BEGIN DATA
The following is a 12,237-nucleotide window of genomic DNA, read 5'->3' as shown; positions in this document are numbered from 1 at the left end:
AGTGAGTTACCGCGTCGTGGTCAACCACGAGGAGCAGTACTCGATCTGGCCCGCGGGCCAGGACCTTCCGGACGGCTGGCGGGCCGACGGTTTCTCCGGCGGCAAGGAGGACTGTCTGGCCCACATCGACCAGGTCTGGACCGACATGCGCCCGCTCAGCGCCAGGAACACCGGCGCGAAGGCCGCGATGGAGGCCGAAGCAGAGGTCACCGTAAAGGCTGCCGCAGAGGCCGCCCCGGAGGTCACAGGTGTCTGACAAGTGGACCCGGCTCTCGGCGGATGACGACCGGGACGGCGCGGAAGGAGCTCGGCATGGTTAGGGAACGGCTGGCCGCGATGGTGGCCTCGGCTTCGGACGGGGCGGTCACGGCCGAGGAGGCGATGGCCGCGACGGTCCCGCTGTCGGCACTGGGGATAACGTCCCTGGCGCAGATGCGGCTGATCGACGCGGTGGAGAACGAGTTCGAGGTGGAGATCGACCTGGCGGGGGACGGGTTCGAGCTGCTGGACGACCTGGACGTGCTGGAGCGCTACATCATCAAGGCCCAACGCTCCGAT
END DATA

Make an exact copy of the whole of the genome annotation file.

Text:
The following is a 12,237-nucleotide window of genomic DNA, read 5'->3' as shown; positions in this document are numbered from 1 at the left end:
AGTGAGTTACCGCGTCGTGGTCAACCACGAGGAGCAGTACTCGATCTGGCCCGCGGGCCAGGACCTTCCGGACGGCTGGCGGGCCGACGGTTTCTCCGGCGGCAAGGAGGACTGTCTGGCCCACATCGACCAGGTCTGGACCGACATGCGCCCGCTCAGCGCCAGGAACACCGGCGCGAAGGCCGCGATGGAGGCCGAAGCAGAGGTCACCGTAAAGGCTGCCGCAGAGGCCGCCCCGGAGGTCACAGGTGTCTGACAAGTGGACCCGGCTCTCGGCGGATGACGACCGGGACGGCGCGGAAGGAGCTCGGCATGGTTAGGGAACGGCTGGCCGCGATGGTGGCCTCGGCTTCGGACGGGGCGGTCACGGCCGAGGAGGCGATGGCCGCGACGGTCCCGCTGTCGGCACTGGGGATAACGTCCCTGGCGCAGATGCGGCTGATCGACGCGGTGGAGAACGAGTTCGAGGTGGAGATCGACCTGGCGGGGGACGGGTTCGAGCTGCTGGACGACCTGGACGTGCTGGAGCGCTACATCATCAAGGCCCAACGCTCCGAT